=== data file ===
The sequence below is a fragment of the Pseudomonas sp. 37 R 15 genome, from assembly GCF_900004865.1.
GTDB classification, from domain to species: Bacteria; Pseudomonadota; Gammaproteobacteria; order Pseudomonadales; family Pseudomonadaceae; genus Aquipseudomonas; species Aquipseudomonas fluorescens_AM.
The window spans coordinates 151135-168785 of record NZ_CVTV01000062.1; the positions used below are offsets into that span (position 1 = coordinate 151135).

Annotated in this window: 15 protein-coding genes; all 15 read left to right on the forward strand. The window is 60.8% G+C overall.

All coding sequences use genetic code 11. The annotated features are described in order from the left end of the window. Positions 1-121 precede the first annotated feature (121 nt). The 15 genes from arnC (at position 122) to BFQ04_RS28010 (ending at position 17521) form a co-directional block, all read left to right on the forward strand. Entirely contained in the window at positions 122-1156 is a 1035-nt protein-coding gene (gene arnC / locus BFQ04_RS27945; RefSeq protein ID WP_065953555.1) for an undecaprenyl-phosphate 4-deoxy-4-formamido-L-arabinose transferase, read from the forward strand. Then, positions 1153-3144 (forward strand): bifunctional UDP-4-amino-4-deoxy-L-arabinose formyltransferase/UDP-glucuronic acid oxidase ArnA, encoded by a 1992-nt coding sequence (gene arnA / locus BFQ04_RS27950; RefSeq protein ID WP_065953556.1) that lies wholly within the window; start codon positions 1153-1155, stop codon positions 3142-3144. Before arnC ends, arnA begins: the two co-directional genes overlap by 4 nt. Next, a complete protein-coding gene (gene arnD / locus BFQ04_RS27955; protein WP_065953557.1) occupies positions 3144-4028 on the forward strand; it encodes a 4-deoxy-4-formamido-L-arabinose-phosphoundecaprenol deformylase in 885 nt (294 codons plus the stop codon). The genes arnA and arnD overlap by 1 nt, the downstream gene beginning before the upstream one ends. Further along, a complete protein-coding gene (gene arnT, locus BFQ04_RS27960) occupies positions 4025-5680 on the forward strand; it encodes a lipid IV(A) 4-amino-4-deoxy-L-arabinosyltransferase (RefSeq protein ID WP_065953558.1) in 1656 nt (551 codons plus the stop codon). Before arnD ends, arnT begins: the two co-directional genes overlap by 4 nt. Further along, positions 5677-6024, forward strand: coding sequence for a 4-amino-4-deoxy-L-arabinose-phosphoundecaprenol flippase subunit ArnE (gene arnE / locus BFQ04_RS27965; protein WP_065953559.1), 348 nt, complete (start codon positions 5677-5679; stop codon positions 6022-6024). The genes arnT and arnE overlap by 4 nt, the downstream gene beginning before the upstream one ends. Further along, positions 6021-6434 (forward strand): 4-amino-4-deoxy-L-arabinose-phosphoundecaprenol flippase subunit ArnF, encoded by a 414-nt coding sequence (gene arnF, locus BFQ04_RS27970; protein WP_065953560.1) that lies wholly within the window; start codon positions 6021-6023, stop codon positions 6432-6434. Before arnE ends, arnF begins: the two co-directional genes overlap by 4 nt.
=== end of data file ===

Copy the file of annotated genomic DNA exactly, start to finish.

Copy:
The sequence below is a fragment of the Pseudomonas sp. 37 R 15 genome, from assembly GCF_900004865.1.
GTDB classification, from domain to species: Bacteria; Pseudomonadota; Gammaproteobacteria; order Pseudomonadales; family Pseudomonadaceae; genus Aquipseudomonas; species Aquipseudomonas fluorescens_AM.
The window spans coordinates 151135-168785 of record NZ_CVTV01000062.1; the positions used below are offsets into that span (position 1 = coordinate 151135).

Annotated in this window: 15 protein-coding genes; all 15 read left to right on the forward strand. The window is 60.8% G+C overall.

All coding sequences use genetic code 11. The annotated features are described in order from the left end of the window. Positions 1-121 precede the first annotated feature (121 nt). The 15 genes from arnC (at position 122) to BFQ04_RS28010 (ending at position 17521) form a co-directional block, all read left to right on the forward strand. Entirely contained in the window at positions 122-1156 is a 1035-nt protein-coding gene (gene arnC / locus BFQ04_RS27945; RefSeq protein ID WP_065953555.1) for an undecaprenyl-phosphate 4-deoxy-4-formamido-L-arabinose transferase, read from the forward strand. Then, positions 1153-3144 (forward strand): bifunctional UDP-4-amino-4-deoxy-L-arabinose formyltransferase/UDP-glucuronic acid oxidase ArnA, encoded by a 1992-nt coding sequence (gene arnA / locus BFQ04_RS27950; RefSeq protein ID WP_065953556.1) that lies wholly within the window; start codon positions 1153-1155, stop codon positions 3142-3144. Before arnC ends, arnA begins: the two co-directional genes overlap by 4 nt. Next, a complete protein-coding gene (gene arnD / locus BFQ04_RS27955; protein WP_065953557.1) occupies positions 3144-4028 on the forward strand; it encodes a 4-deoxy-4-formamido-L-arabinose-phosphoundecaprenol deformylase in 885 nt (294 codons plus the stop codon). The genes arnA and arnD overlap by 1 nt, the downstream gene beginning before the upstream one ends. Further along, a complete protein-coding gene (gene arnT, locus BFQ04_RS27960) occupies positions 4025-5680 on the forward strand; it encodes a lipid IV(A) 4-amino-4-deoxy-L-arabinosyltransferase (RefSeq protein ID WP_065953558.1) in 1656 nt (551 codons plus the stop codon). Before arnD ends, arnT begins: the two co-directional genes overlap by 4 nt. Further along, positions 5677-6024, forward strand: coding sequence for a 4-amino-4-deoxy-L-arabinose-phosphoundecaprenol flippase subunit ArnE (gene arnE / locus BFQ04_RS27965; protein WP_065953559.1), 348 nt, complete (start codon positions 5677-5679; stop codon positions 6022-6024). The genes arnT and arnE overlap by 4 nt, the downstream gene beginning before the upstream one ends. Further along, positions 6021-6434 (forward strand): 4-amino-4-deoxy-L-arabinose-phosphoundecaprenol flippase subunit ArnF, encoded by a 414-nt coding sequence (gene arnF, locus BFQ04_RS27970; protein WP_065953560.1) that lies wholly within the window; start codon positions 6021-6023, stop codon positions 6432-6434. Before arnE ends, arnF begins: the two co-directional genes overlap by 4 nt.